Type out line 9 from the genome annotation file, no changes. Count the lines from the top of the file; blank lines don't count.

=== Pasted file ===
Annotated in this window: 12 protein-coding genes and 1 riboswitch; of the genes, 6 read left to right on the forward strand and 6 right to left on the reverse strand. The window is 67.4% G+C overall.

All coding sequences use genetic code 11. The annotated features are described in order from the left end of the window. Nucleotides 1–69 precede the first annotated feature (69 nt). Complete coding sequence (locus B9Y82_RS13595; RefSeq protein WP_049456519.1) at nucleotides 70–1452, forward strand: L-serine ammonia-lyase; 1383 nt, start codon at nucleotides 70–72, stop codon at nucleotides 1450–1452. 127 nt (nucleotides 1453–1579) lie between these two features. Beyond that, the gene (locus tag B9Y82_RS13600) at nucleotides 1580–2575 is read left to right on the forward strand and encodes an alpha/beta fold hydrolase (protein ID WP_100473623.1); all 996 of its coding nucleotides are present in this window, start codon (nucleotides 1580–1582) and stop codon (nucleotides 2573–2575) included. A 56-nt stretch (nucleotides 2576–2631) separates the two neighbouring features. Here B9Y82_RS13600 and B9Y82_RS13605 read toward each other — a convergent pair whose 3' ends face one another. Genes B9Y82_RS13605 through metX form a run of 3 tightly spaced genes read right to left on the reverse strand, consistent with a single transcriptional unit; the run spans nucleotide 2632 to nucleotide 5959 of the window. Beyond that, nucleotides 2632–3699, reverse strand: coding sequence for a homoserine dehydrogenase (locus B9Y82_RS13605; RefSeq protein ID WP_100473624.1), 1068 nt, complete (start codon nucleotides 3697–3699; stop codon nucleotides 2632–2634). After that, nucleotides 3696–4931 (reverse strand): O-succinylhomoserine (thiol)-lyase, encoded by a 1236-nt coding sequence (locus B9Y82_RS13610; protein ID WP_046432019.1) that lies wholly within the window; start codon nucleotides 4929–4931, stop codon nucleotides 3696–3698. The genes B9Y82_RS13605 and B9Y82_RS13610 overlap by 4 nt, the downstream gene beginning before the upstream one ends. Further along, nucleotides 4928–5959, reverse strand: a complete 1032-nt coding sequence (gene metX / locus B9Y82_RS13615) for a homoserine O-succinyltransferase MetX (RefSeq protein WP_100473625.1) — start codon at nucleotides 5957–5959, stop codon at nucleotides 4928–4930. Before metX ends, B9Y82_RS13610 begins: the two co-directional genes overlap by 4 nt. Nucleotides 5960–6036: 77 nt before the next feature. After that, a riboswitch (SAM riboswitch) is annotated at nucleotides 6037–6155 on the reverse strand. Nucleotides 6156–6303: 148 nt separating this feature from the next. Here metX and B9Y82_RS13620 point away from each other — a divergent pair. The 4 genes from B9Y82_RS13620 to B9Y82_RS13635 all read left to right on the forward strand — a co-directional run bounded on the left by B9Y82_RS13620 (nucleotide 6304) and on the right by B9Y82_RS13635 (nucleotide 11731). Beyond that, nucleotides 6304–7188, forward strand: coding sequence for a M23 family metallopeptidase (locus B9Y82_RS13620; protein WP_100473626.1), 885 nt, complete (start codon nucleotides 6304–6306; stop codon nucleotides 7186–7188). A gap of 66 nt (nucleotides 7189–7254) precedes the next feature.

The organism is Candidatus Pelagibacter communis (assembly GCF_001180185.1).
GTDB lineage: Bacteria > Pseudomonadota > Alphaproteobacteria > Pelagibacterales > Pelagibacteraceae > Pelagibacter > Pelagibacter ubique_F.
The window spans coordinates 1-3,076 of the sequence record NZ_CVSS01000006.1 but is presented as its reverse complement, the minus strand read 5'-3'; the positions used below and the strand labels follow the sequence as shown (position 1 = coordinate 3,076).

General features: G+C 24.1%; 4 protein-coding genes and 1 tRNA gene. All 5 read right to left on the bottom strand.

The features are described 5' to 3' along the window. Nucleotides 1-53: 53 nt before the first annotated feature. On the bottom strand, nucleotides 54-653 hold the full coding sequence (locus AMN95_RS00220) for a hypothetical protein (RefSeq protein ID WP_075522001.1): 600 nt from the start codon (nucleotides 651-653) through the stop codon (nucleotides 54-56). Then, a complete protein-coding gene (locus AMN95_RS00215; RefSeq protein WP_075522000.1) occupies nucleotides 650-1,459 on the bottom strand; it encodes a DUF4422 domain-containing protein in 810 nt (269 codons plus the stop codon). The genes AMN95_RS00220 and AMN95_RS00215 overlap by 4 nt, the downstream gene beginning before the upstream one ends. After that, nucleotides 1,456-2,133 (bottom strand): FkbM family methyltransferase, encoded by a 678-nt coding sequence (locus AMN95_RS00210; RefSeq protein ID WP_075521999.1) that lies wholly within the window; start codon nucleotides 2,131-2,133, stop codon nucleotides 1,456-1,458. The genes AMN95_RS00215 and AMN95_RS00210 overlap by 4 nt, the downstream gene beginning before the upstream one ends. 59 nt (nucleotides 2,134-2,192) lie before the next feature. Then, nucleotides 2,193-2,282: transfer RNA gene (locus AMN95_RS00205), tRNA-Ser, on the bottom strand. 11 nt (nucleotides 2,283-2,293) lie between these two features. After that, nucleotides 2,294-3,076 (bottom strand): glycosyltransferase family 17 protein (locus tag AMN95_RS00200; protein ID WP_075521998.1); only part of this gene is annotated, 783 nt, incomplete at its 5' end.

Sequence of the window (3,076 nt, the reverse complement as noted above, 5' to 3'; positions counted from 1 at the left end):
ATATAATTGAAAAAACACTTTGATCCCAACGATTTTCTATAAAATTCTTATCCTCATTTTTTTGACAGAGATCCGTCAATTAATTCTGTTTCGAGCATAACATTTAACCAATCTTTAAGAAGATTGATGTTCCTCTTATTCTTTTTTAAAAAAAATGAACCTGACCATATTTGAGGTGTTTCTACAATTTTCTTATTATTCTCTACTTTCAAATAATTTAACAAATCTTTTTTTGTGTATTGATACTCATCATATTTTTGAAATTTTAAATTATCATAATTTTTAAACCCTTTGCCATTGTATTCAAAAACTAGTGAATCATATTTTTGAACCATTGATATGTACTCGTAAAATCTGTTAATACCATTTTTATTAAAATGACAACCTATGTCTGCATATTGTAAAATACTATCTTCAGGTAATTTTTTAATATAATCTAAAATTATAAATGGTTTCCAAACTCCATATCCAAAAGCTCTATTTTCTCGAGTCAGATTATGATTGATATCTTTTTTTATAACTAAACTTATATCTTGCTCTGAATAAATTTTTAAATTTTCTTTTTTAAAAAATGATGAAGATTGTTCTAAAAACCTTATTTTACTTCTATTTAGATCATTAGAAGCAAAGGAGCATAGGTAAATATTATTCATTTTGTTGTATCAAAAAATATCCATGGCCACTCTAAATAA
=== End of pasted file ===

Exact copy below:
ATATAATTGAAAAAACACTTTGATCCCAACGATTTTCTATAAAATTCTTATCCTCATTTTTTTGACAGAGATCCGTCAATTAATTCTGTTTCGAGCATAACATTTAACCAATCTTTAAGAAGATTGATGTTCCTCTTATTCTTTTTTAAAAAAAATGAACCTGACCATATTTGAGGTGTTTCTACAATTTTCTTATTATTCTCTACTTTCAAATAATTTAACAAATCTTTTTTTGTGTATTGATACTCATCATATTTTTGAAATTTTAAATTATCATAATTTTTAAACCCTTTGCCATTGTATTCAAAAACTAGTGAATCATATTTTTGAACCATTGATATGTACTCGTAAAATCTGTTAATACCATTTTTATTAAAATGACAACCTATGTCTGCATATTGTAAAATACTATCTTCAGGTAATTTTTTAATATAATCTAAAATTATAAATGGTTTCCAAACTCCATATCCAAAAGCTCTATTTTCTCGAGTCAGATTATGATTGATATCTTTTTTTATAACTAAACTTATATCTTGCTCTGAATAAATTTTTAAATTTTCTTTTTTAAAAAATGATGAAGATTGTTCTAAAAACCTTATTTTACTTCTATTTAGATCATTAGAAGCAAAGGAGCATAGGTAAATATTATTCATTTTGTTGTATCAAAAAATATCCATGGCCACTCTAAATAA